The real problem is not the NR it’s the amount of hunting during a season. If we us the MOD’s post for here in Idaho it show near 20 thousand folks took dear in the general hunt so you can bet that means near 75 to 80 thousand total hunting in a 1 to 2 week period, now if we break that do to number of hunters per unit you should be able to get my drift.

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Location: Missouri
Joined: 02/14/2004
Posts: 62
non-residents no more?
Quote:
Its not the NR monies are not needed, of that I believe that there is little doubt.
The problem lies in the management and the allocations of monies.

My Point Exactly!
It is management. It isn't the NR Hunters.

Everybody wants to blame NR's for coming and crowding the local hunters out. Folks that just isn't the case. The local people want to blame the NR's on low deer populations and that's not the case either.

I agree with you on the cost of vegitation management. It would be a big problem to tackle but,,,,,,you have to start somewhere and not just blame the NR hunters.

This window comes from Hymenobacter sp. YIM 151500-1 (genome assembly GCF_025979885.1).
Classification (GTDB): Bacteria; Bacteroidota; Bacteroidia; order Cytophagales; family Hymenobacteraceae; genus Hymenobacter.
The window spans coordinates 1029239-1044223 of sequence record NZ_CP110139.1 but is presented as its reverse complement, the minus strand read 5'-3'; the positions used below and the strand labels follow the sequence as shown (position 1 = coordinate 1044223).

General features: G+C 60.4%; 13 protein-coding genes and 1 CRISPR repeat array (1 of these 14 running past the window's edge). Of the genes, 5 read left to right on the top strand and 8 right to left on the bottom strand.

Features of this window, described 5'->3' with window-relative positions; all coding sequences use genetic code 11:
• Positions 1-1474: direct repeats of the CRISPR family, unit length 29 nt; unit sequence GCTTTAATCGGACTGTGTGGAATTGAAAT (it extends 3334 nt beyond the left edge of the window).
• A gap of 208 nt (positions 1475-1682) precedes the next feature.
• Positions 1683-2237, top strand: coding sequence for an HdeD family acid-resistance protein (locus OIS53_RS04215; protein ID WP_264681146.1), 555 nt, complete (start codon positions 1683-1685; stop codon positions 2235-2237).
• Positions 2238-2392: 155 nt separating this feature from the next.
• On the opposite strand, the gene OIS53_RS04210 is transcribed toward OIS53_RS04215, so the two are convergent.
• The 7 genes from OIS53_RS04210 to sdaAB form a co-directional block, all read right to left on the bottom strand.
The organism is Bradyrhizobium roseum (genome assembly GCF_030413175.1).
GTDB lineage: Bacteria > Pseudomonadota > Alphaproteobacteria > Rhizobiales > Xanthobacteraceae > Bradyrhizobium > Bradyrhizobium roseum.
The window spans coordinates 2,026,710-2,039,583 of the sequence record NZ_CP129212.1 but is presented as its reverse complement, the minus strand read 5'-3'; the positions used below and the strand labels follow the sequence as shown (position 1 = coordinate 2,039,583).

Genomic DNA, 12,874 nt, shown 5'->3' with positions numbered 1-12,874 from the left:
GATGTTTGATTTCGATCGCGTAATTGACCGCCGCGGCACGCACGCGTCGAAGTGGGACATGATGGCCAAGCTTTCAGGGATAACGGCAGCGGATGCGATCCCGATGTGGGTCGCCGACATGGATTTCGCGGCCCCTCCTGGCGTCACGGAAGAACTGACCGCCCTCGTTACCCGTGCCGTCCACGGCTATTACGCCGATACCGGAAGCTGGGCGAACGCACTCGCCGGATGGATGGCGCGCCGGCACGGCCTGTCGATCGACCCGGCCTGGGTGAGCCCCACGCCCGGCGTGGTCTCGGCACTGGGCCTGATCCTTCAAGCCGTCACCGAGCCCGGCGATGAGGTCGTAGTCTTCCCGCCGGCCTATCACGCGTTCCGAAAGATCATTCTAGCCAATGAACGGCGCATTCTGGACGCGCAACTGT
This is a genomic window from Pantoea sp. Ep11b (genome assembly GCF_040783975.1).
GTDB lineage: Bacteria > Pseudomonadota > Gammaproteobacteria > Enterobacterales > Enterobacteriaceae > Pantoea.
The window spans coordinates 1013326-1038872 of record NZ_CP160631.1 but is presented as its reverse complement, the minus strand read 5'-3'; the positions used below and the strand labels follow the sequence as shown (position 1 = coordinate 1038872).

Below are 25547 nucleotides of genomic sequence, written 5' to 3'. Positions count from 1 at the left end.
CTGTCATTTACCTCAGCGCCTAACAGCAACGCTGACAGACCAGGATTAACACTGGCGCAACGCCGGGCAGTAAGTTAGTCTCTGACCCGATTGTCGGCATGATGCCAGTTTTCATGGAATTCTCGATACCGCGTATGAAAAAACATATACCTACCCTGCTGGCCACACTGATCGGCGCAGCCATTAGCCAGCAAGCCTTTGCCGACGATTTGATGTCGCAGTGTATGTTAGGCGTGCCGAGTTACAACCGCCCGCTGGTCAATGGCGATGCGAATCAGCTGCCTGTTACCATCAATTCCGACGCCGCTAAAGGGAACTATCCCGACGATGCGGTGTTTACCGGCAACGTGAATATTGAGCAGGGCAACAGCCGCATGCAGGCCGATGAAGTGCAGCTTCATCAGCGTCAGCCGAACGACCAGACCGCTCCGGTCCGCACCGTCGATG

Grazing,,,you brought that up. I raise cattle and have rented pasture when I wanted to run more cattle. I side with the farmer/rancher as far as their needs. Now,,,,,is it the winter grazing that is detrimental to the deer and elk herds? Do they take the range proceeds and feed it back to the deer at feed stations? If so is this a good thing? There are lots of questions that could be ask about this program. I know here in MO,,,,they have state lands that a person can get crop permits for. In these permits it regulates timing and area along with amounts left for wildlife. You can not cut hay in fields until the turkey and quail have nested and raised their broods. This is just one example of this.

It is management the hurts or helps wildlife. This is a human factor. Nature has a course that it follows and now there is the human factor that needs to be figured in. This is what management is. Killing deer is only a small part of managment. It's the whole picture. Water, feed, forage, weather, roads, agriculture, desease, predators and PEOPLE It all has to be figured in.

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Location: Missouri
Joined: 02/14/2004
Posts: 62
non-residents no more?

Management and types of management should be another post. This is about turning Non Resident hunters away from Colorado or I guess any western state that has big game hunting except whitetail deer. I see the arguements and remarks about NR's have slacked off.